In a seemingly natural way, reports of societal responses to the COVID-19 crisis in Britain invoked the very familiar images of the Blitz and the wartime Home Front more broadly. Such images and representations are now everywhere: references to the “Army of Volunteers” raised to aid vulnerable groups; notions of the spirit, character, resolve, or unity in a collective effort; “Keep Calm and Carry On,” now more than ever. Politicians and pundits have been invoking or reflecting on the “Blitz Spirit.” The Economist (in its “Bagehot’s Notebook” column analyzing British life and politics) called for an explicit and determined reliance on Britain’s historical memory during such times. It is not unreasonable to guess that such calls hit a sympathetic chord, even among those who would feel uncomfortable with the insinuation that Britons’ relationship to their history is one of comfort and coziness. The extent to which the narrative that is captured by the term the “Blitz spirit” represents historical social realities matters very little here. When it comes to imagining collective mobilization, the “Blitz spirit” is the default—and least controversial—button to press.
Turning to the psychological forces involved in successful containment of the pathogen while keeping society together and life going on has translated into abundant advice on maintaining morale – of employees, colleagues, or simply those (virtually) around us. These are offered as solutions to an unstated two-pronged problem—there is now a greater need for morale-boosting, while changing circumstances (such as stay-at-home orders) call for different approaches as to how to do it. The word itself, morale, nearly reflexively raises the Second World War from Britons’ imagined collective memory. What Britons had by then come to understand as the ligaments between collective affect and action were written into the notion of morale: a newly ubiquitous and familiar concept, that in the context of mobilization for total war came to be recognized as central to any collective endeavor, whether it was securing victory at war or increasing productivity at work. Morale emerged as the key to group conduct, as the sine qua non of good management. At the technical level, it was seen as both better practice as well as more in harmony with twentieth-century sensibilities and culture. At a broader level, fueled by a large reservoir of wartime narratives, the notion of morale would come to serve as a foil for projecting cultural and political expectations from living in a mass-democratic polity. Discussions of morale linked wartime sacrifice to plans for postwar reconstruction and the fight against tyranny to the battle for democracy. In the aftermath of the war, the notion of morale, carried by such wartime legacies, was mobilized to harness the perceived wartime spirit of participatory citizenship and solidarity to building the New Jerusalem. Postwar management experts, for example, tirelessly argued that the care morale within the walls of the factory would secure harmony, cohesion, and stability outside it. The notion of morale, in other words, carried valances that were both highly technical and more broadly political.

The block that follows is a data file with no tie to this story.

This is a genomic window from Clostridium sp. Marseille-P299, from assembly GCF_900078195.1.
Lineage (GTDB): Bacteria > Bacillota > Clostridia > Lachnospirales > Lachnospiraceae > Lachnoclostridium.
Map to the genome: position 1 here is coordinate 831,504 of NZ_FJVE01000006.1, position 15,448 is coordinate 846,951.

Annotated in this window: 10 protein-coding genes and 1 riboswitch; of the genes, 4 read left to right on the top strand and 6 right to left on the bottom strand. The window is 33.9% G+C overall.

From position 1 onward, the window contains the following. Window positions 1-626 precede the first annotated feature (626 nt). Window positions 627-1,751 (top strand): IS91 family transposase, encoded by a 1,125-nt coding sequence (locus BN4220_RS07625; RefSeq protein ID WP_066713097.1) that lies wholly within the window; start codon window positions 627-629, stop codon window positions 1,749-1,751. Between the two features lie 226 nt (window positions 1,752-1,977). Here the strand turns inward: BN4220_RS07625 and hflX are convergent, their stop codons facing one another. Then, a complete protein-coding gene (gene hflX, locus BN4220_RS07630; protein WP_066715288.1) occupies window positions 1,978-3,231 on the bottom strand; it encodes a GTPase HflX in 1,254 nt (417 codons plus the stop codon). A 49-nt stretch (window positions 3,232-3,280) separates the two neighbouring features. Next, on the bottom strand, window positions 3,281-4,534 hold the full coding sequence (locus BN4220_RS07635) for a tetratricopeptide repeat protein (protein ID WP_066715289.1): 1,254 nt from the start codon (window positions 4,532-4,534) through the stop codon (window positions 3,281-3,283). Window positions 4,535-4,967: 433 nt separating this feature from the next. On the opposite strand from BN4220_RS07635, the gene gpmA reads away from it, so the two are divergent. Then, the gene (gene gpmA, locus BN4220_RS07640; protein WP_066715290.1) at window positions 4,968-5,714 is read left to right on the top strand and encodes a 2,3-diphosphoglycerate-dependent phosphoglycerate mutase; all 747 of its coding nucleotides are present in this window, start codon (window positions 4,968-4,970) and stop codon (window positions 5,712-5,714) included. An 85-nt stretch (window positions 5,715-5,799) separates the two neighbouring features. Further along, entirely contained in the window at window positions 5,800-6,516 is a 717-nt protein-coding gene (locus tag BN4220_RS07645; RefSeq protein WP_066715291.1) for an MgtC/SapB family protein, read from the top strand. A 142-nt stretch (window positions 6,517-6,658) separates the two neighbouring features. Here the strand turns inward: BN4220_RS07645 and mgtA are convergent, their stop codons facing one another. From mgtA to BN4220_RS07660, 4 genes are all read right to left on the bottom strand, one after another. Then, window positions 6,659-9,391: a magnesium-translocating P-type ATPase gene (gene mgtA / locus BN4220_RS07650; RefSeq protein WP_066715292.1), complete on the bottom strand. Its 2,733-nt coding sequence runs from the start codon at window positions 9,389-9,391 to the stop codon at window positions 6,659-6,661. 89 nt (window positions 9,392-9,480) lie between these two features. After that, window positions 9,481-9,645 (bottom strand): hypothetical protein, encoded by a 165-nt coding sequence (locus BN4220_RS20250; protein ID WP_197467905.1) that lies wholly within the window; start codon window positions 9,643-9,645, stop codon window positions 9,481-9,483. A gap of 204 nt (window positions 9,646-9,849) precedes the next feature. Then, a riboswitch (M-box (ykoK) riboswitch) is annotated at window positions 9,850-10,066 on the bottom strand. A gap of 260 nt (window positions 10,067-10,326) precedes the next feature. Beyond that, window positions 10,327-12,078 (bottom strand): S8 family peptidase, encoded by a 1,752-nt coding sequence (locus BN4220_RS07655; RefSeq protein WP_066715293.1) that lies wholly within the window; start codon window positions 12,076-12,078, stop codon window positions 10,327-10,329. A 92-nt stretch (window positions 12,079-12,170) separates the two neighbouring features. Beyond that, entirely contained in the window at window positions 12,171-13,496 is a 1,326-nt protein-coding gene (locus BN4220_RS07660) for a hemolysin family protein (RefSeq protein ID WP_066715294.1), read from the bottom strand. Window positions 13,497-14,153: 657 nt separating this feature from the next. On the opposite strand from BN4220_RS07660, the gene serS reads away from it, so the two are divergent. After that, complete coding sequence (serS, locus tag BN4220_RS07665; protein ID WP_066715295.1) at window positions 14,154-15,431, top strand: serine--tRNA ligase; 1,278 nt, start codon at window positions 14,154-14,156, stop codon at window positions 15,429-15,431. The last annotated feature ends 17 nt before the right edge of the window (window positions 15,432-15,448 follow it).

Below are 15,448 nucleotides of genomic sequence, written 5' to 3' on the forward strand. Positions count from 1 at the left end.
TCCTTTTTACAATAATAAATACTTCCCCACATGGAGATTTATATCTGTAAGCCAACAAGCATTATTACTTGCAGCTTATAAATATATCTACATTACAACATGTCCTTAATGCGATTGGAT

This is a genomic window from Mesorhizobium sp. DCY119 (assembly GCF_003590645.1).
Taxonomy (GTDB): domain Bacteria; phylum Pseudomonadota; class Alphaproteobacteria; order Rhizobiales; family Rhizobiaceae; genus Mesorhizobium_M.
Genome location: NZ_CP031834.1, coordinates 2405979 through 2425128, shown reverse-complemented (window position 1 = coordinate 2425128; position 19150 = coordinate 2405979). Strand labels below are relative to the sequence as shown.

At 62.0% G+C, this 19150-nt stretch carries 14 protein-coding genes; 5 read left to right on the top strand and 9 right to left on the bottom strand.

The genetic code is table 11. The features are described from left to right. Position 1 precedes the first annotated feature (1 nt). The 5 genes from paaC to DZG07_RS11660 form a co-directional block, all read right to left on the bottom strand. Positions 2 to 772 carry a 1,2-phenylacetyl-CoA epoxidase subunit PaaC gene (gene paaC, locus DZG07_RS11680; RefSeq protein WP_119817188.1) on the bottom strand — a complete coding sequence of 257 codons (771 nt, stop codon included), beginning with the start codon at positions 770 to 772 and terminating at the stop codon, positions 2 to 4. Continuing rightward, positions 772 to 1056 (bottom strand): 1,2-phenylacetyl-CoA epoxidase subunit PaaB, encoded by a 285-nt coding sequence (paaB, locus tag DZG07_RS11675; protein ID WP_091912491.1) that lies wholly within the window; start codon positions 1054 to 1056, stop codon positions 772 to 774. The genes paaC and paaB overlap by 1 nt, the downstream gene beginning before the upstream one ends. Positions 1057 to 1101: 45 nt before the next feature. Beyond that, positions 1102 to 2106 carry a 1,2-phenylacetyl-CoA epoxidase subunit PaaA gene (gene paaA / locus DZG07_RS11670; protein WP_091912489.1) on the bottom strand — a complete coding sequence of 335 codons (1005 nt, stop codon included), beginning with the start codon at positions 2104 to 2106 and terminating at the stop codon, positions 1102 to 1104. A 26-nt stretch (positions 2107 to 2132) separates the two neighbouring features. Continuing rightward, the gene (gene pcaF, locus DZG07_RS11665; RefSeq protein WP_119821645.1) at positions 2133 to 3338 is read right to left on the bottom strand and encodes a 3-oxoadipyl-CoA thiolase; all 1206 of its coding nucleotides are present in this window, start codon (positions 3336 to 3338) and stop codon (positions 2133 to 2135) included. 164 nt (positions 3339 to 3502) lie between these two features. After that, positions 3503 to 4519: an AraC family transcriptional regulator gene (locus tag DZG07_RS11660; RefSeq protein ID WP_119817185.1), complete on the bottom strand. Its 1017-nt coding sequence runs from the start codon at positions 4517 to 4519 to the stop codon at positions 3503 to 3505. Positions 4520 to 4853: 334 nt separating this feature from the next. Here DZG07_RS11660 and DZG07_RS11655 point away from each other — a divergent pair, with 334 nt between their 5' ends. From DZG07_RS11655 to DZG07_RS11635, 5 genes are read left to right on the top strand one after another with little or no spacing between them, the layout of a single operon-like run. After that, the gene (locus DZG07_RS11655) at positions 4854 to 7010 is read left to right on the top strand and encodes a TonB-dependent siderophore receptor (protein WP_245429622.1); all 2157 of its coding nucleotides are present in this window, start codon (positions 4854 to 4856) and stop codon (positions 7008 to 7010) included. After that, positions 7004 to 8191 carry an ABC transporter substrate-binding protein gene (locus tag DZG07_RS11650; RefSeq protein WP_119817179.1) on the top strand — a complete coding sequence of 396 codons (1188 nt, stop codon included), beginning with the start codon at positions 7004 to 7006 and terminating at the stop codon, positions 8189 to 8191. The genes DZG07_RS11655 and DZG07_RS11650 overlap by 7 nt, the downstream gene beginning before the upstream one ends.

Since the immediate period of postwar reconstruction, the history of morale was marked by two contradictory impulses. On the one hand, the term retained its force as a framework for good management; we (think that we) know what it means, and that it is somehow important. Yet at the same time it is no longer “expected” to perform the kind of cultural-political work that now appears to belong to a distant era of total social mobilization. In part this was inevitable, given that the link between these two scales through which morale was viewed—the local and the national—had always been little more than a fantasy; in part, and perhaps more importantly, these imagined links were severed because the cultural and political forces that underpinned the social-democratic moment were rapidly withering away.
It was difficult to miss the militarism that such notions put to the fore, but it was also easy to take comfort in the fact that half a century ago wartime stories were central to the making of a state and society that were explicitly juxtaposed with the bitter memories of decades previous. But it proved to be a shaky foundation, and in the decades that followed, wartime representations would continue to be “repurposed” in order to support conflicting political agendas. Such malleability is in part the product of the varying context in which wartime “memories” are reproduced. In part, too, it is enabled by their seemingly a-political nature. The time that passes also increasingly makes a difference, as most Britons who “remember” the war had not actually lived through it. All this translates into a suspicion that the “Blitz Spirit” is raised to produce a collective “feel-good” that works to fend off the more important discussions about social and political change. There is, in short, nothing self-evident about the “Blitz spirit;” the nature and content of its latest iteration remains to be seen.
Featured Image Credit: “WWII London Blitz East London” by September 1940. New Times Paris Bureau Collection. (USIA). CC BY SA 2.0 via Wikimedia Commons.
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